Chatbot applications could be placed along an evolutionary spectrum from bot-aided humans (E.g. back office bots for Q&A in customer service), to human-aided bots (E.g. human curation of product suggestions by bots) to pure artificial intelligence passing the Turing test (E.g. conversations indistinguishable from humans). There are available applications of the first two steps and several claims for the third level but in general the use of chatbots is only slowly gaining mass market appeal despite the 1.4 billion chatbot interactions in the US last year (Source: mobilemarketer.com).
Bots have already found application in various domains but mostly within conversational commerce, productivity and news.
One example is the conversational commerce bots of Sephora and H&M on Kik that drives discovery with simple decision trees. Chatbots allow user-driven two-way conversations that, at least in theory, lead to more engaged and vested users (Source: mobilemarketer.com).
Amy or Andrew, depending on your preference, is the meeting schedule bot of x.ai that recently received a $23M series B investment to take the technology from a closed beta to a commercial product. By Cc’ing Amy/Andrew into emails regarding the nuisance of scheduling or rescheduling meetings, she/he will reply and schedule based on calendar availability (Source: x.ai).
In a different domain, Quartz released a conversational news app that will provide you with the latest or breaking news allowing you to interact to get further information. The news are human-curated by an editorial team and will adapt to your preferences over time (Source: qz.com).
Some news agencies such as Associated Press, Fox and Yahoo are using artificial intelligence to auto-generate stories on business and sports giving the journalist more time to add in-depth perspectives. Bot there’s still some ground left to cover for auto-generated news content (Source: ap.org).
As with most new technologies there’s a tendency among tech pundits to overestimate its impact in the short term and underestimate it on the long term. And chatbots are no exceptions. What companies can do about it is to seek out the lowest hanging fruits or jobs-to-be-done of their users and apply artificial intelligence to it.
As user expectations of a lean and convenient experience continues to rise at an ever-accelerating pace, early chatbot applications have one big advantage: they exist within the mostly used messaging apps. Widely-adopted and highly-used apps such as Facebook Messenger, Kik, WeChat, Line, WhatsApp, Snapchat, Telegram Viber and Skype all have or are planning bot store and/or API-enabled external functionality.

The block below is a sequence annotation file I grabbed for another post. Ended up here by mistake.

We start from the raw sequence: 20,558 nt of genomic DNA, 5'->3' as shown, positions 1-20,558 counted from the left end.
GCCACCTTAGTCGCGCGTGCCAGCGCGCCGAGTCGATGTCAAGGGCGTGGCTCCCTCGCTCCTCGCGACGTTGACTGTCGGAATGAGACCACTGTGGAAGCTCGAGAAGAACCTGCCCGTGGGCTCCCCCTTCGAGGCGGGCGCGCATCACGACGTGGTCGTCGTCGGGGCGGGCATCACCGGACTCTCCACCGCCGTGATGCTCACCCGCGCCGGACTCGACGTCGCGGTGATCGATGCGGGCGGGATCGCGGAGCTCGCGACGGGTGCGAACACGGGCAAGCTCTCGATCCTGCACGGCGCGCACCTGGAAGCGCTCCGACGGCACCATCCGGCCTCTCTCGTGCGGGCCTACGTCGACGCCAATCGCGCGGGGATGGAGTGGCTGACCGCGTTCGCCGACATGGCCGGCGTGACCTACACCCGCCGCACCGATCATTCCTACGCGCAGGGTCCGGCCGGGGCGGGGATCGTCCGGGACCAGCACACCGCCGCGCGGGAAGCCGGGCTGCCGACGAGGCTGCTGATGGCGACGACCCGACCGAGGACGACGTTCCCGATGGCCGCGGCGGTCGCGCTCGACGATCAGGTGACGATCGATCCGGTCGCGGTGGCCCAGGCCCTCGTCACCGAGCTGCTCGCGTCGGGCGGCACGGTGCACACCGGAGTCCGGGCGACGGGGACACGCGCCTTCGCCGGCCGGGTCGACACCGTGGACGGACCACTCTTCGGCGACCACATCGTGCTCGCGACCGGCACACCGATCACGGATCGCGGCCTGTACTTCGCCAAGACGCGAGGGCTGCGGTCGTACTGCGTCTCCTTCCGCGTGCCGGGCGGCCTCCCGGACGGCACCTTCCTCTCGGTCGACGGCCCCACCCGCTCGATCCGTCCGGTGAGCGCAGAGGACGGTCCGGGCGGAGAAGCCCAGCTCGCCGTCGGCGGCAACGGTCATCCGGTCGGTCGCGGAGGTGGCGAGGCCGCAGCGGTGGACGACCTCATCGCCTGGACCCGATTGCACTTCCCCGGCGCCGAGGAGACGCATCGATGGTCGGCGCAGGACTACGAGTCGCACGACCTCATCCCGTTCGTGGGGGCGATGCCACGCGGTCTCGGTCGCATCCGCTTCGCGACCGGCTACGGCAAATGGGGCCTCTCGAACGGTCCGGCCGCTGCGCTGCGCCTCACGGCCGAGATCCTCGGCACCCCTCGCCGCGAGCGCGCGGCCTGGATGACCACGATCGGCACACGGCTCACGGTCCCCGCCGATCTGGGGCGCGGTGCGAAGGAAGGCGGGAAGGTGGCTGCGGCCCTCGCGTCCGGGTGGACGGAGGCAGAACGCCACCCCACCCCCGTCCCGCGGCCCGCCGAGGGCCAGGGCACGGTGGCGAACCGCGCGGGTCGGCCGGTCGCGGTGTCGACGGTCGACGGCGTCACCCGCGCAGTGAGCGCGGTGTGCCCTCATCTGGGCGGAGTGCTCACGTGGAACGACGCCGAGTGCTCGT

Digital platforms leverage data from user behavior and chatbots will continue this as the conversation with users will allow for more fine-grained profiling and recommendations as the adoption and intelligence grows. The downside of the proliferation of chatbots and the resulting recommendation engines running in the background is an even narrower range of choices presented to the user. The better the chatbot knows you, the better it will match products and services to fulfill your needs but the less “out-of-scope” results you will see. In time, this means that we will see less news and meet less people that don’t fit our profile.Thus, the validation and reinforcement mechanism of most services online inhibits the serendipitous exploration that helps us avoid confirmation bias (Source: nytimes.com).
If you’re interested in building your own bot, there are some things to consider (adapted from intercom.io):
1. DON’T PRETEND TO BE A HUMAN
Bot personality is ok but don’t try to fool users into thinking that your bot is human
2. KEEP IT INCREDIBLY SIMPLE
Delineate subjects and create linear conversation rules to avoid dead ends. Explain boundaries to users.
3. RESPECT THE CHAT MEDIUM
Don’t use the chat medium footprint for all app functionality - follow the conversation.
4. OPTIMISE FOR THE END USER
All eyes on UX - don’t introduce bots where humans do a better job.
5. USE SPARINGLY
Less is more. KISS - keep interactions short & simple.
6. PROVIDE AN ESCAPE HATCH
Bots in the front - humans in the back. Humans should be reachable at all times.
7. USE STRUCTURED INPUT WHEN POSSIBLE
Streamline over complexity. E.g. tailored keyboards for specific users or use cases.
8. EVERYONE SEES THE SAME THING
Keep all data available to improve UX.
So please go ahead and start chatting away - in a very short time we will publish the Innovation Lab chatbot which is currently creating havoc on Twitter + we're building a pizza delivery bot (Don't worry - we won't be making the pizzas).
We're down here -->